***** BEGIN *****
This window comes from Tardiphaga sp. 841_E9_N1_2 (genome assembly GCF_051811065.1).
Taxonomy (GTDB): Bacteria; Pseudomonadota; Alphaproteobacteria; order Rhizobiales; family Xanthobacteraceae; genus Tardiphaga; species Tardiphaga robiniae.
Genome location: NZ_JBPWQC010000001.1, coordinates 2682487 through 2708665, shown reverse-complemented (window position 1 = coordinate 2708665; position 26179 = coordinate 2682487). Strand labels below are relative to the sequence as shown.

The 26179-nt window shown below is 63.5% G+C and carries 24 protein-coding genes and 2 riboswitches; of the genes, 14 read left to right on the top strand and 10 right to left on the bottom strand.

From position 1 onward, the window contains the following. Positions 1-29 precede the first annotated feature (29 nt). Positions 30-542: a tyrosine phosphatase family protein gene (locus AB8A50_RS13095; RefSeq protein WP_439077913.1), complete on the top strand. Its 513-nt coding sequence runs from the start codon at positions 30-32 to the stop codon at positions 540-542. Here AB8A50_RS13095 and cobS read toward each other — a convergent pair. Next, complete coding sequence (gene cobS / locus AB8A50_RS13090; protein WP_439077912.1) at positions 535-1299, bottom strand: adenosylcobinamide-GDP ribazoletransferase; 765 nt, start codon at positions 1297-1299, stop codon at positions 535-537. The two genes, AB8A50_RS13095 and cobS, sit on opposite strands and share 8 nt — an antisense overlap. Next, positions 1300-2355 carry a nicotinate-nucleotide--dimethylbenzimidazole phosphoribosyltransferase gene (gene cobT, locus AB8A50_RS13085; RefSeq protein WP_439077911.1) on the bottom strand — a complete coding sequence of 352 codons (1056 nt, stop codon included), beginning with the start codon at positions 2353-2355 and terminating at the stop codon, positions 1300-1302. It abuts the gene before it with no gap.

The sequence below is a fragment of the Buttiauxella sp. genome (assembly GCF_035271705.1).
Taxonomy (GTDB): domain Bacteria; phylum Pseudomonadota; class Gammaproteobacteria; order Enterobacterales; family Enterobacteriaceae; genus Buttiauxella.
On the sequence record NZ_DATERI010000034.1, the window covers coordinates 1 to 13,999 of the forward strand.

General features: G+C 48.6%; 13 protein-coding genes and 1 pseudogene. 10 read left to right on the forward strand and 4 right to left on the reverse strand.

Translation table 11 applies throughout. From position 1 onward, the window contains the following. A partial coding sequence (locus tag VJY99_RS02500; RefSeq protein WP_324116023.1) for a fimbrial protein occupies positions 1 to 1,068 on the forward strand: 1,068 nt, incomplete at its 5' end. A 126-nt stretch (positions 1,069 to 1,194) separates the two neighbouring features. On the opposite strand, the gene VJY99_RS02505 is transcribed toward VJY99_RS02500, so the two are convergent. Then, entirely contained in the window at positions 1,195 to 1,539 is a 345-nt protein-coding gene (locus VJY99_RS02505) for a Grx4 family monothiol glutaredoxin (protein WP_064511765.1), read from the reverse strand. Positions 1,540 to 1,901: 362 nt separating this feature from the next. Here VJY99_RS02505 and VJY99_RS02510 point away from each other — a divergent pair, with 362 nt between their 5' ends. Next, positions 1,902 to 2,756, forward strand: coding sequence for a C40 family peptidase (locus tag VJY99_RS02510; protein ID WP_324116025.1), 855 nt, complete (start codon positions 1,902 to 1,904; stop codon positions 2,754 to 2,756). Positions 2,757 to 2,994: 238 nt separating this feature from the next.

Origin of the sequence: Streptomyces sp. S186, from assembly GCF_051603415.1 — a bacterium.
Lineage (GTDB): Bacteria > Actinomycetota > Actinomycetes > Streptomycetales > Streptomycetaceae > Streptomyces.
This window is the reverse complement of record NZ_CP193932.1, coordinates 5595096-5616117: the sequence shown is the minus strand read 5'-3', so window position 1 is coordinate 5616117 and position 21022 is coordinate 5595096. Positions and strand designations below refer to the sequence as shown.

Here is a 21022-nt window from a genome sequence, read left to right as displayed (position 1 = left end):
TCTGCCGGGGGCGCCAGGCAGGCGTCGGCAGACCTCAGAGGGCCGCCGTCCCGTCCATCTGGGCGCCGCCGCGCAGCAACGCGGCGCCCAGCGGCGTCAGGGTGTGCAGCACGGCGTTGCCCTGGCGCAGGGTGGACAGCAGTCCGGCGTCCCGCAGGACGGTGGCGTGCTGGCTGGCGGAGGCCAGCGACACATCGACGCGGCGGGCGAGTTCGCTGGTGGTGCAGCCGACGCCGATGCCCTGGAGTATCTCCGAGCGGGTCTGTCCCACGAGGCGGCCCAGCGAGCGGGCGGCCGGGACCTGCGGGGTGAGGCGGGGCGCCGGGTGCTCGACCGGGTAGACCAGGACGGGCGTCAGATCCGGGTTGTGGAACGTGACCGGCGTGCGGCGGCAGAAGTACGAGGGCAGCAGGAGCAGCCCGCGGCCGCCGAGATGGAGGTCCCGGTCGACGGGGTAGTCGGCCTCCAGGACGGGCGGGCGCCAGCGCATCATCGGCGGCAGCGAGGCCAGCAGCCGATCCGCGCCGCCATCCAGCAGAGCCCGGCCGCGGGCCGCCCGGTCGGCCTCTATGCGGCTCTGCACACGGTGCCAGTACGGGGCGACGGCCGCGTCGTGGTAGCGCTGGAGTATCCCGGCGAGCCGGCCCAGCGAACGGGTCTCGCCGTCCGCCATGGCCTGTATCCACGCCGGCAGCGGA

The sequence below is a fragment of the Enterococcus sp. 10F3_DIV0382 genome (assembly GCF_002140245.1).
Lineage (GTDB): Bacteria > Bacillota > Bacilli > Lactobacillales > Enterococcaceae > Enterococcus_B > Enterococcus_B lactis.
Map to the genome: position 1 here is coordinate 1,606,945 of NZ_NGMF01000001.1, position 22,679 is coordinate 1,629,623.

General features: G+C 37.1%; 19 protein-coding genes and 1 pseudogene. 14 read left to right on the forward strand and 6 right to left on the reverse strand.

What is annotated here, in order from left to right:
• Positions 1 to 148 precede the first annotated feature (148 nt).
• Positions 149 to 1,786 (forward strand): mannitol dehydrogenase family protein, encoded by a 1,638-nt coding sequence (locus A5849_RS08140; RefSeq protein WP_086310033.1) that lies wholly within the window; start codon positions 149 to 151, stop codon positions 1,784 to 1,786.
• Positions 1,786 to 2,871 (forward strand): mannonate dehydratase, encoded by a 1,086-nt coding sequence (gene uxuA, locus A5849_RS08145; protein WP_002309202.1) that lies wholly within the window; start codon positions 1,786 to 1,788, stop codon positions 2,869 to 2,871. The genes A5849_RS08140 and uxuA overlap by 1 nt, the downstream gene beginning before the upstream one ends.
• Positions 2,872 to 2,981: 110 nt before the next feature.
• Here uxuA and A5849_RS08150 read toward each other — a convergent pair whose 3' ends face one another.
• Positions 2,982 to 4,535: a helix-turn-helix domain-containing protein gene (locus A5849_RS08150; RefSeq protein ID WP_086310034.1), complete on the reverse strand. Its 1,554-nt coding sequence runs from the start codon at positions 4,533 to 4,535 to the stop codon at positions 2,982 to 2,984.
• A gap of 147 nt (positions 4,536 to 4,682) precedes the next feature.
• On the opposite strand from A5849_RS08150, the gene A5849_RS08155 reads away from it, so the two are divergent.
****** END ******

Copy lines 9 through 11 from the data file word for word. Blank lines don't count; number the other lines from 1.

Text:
General features: G+C 48.6%; 13 protein-coding genes and 1 pseudogene. 10 read left to right on the forward strand and 4 right to left on the reverse strand.

Translation table 11 applies throughout. From position 1 onward, the window contains the following. A partial coding sequence (locus tag VJY99_RS02500; RefSeq protein WP_324116023.1) for a fimbrial protein occupies positions 1 to 1,068 on the forward strand: 1,068 nt, incomplete at its 5' end. A 126-nt stretch (positions 1,069 to 1,194) separates the two neighbouring features. On the opposite strand, the gene VJY99_RS02505 is transcribed toward VJY99_RS02500, so the two are convergent. Then, entirely contained in the window at positions 1,195 to 1,539 is a 345-nt protein-coding gene (locus VJY99_RS02505) for a Grx4 family monothiol glutaredoxin (protein WP_064511765.1), read from the reverse strand. Positions 1,540 to 1,901: 362 nt separating this feature from the next. Here VJY99_RS02505 and VJY99_RS02510 point away from each other — a divergent pair, with 362 nt between their 5' ends. Next, positions 1,902 to 2,756, forward strand: coding sequence for a C40 family peptidase (locus tag VJY99_RS02510; protein ID WP_324116025.1), 855 nt, complete (start codon positions 1,902 to 1,904; stop codon positions 2,754 to 2,756). Positions 2,757 to 2,994: 238 nt separating this feature from the next.

Origin of the sequence: Streptomyces sp. S186, from assembly GCF_051603415.1 — a bacterium.